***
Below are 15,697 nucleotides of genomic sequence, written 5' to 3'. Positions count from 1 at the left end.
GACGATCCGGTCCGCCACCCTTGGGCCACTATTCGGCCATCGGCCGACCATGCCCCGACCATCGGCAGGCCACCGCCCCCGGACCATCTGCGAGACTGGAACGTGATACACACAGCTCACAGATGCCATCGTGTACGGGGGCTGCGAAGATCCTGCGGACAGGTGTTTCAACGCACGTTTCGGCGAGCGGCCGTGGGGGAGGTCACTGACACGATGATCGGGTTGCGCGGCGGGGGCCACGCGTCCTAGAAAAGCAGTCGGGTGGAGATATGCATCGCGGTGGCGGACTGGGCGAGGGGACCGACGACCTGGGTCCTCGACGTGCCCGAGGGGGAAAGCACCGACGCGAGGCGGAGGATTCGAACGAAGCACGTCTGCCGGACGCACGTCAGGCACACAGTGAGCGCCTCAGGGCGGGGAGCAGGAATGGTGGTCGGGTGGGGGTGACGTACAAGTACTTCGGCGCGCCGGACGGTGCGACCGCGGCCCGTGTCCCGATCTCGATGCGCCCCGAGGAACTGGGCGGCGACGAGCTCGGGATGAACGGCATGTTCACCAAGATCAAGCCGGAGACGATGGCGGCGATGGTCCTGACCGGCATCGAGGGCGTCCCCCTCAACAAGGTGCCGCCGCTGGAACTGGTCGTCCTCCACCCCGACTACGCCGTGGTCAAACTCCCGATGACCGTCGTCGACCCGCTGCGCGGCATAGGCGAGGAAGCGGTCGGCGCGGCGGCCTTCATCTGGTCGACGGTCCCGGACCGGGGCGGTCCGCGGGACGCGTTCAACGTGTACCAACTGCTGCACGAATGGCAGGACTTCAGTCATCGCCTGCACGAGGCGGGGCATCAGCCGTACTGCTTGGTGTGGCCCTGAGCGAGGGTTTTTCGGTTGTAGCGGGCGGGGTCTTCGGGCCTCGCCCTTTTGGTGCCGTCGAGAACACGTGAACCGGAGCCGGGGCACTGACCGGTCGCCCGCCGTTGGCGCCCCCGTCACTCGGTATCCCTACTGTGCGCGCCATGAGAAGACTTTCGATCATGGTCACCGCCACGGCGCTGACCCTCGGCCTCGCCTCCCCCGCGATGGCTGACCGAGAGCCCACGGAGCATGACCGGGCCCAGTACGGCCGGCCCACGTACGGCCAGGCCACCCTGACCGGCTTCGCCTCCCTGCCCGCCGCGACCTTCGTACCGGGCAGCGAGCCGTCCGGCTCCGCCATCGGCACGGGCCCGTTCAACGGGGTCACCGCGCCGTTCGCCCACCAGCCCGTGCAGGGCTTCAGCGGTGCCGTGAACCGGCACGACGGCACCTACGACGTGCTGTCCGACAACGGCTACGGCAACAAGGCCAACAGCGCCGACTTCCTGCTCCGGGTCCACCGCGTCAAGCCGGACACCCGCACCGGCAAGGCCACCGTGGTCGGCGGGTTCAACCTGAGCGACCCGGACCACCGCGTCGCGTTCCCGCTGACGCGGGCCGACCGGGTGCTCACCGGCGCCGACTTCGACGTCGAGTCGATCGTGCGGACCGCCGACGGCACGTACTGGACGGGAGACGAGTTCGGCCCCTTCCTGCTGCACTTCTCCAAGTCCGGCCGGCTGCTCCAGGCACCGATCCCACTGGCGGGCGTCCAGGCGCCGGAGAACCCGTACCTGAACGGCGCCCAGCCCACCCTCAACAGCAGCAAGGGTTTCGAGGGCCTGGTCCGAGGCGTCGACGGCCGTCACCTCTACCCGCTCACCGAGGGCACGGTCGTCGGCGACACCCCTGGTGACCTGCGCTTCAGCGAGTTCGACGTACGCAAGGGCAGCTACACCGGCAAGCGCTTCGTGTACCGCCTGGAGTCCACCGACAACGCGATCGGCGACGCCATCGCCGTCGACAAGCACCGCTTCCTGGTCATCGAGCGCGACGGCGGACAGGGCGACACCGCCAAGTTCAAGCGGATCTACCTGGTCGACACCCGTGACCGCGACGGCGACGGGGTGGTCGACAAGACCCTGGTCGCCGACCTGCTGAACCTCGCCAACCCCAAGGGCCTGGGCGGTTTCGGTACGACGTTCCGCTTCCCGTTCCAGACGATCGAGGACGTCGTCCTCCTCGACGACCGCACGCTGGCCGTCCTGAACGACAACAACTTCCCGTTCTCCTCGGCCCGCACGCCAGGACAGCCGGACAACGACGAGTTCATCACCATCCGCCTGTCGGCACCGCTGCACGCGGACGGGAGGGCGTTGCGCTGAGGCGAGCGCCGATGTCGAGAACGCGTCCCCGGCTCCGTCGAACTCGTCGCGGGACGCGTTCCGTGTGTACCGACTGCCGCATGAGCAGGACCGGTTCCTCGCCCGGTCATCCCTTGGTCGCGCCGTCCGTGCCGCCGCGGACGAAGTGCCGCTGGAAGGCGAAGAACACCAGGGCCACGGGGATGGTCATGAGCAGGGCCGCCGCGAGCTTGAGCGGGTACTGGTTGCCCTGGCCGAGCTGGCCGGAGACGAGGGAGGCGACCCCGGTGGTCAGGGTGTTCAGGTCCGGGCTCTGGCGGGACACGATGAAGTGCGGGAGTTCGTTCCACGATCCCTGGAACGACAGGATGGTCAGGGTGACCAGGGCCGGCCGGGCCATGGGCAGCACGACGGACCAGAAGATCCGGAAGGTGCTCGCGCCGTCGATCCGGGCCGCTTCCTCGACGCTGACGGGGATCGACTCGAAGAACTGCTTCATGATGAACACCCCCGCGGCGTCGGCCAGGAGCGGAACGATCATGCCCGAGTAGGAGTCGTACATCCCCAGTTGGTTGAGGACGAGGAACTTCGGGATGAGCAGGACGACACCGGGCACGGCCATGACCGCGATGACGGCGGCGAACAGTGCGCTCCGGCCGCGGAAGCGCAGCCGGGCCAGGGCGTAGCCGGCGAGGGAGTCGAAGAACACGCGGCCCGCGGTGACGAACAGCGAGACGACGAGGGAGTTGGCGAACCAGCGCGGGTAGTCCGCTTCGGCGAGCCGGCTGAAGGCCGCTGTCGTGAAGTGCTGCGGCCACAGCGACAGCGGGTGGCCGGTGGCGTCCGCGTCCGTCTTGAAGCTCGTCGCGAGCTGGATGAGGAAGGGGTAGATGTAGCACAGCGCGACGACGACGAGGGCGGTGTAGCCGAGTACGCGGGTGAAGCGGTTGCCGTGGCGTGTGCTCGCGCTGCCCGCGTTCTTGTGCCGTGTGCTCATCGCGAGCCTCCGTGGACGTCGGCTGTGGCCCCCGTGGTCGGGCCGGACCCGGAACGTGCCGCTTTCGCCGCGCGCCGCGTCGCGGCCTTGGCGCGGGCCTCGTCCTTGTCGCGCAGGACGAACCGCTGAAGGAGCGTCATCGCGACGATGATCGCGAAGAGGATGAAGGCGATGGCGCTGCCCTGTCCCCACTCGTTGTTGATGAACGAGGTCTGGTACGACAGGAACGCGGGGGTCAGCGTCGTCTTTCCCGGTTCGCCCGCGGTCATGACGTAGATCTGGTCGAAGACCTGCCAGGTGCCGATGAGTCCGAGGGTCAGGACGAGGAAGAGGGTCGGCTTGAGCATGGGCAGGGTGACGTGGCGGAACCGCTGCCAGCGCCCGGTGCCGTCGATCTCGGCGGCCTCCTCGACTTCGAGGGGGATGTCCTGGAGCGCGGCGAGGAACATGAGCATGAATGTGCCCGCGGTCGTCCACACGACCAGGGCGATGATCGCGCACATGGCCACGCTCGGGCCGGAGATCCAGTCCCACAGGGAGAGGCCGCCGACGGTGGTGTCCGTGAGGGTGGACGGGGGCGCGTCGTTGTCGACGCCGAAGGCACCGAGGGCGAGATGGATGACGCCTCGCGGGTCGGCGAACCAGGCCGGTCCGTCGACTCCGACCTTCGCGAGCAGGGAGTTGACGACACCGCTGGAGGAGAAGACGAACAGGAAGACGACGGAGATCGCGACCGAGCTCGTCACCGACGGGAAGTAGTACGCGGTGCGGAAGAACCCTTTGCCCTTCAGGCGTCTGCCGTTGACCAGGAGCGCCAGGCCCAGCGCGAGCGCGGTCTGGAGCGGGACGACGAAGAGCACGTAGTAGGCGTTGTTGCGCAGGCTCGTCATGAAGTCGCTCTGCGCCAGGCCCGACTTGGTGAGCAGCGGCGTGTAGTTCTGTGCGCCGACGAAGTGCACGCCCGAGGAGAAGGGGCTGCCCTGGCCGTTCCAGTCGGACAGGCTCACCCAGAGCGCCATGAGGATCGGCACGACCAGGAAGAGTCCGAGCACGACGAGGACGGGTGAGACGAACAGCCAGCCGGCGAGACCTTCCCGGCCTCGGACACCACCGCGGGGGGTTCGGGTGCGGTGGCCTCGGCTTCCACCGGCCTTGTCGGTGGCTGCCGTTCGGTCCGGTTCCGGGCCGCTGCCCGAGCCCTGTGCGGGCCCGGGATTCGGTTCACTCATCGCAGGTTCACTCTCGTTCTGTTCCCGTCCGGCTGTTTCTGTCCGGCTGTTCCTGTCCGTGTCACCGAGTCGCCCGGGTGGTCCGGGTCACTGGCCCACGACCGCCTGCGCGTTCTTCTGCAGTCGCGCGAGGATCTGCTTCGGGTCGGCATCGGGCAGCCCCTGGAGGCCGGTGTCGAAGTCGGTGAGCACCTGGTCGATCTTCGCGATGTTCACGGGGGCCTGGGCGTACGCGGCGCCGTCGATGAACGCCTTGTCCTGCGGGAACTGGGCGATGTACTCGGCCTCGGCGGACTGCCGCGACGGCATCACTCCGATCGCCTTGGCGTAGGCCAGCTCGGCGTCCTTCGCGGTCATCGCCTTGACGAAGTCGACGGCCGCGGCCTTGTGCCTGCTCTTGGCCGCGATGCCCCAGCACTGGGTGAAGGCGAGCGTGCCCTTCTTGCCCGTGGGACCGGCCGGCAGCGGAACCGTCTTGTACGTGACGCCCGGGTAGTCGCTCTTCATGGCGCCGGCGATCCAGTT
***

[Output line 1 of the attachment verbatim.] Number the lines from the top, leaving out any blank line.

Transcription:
Below are 15,697 nucleotides of genomic sequence, written 5' to 3'. Positions count from 1 at the left end.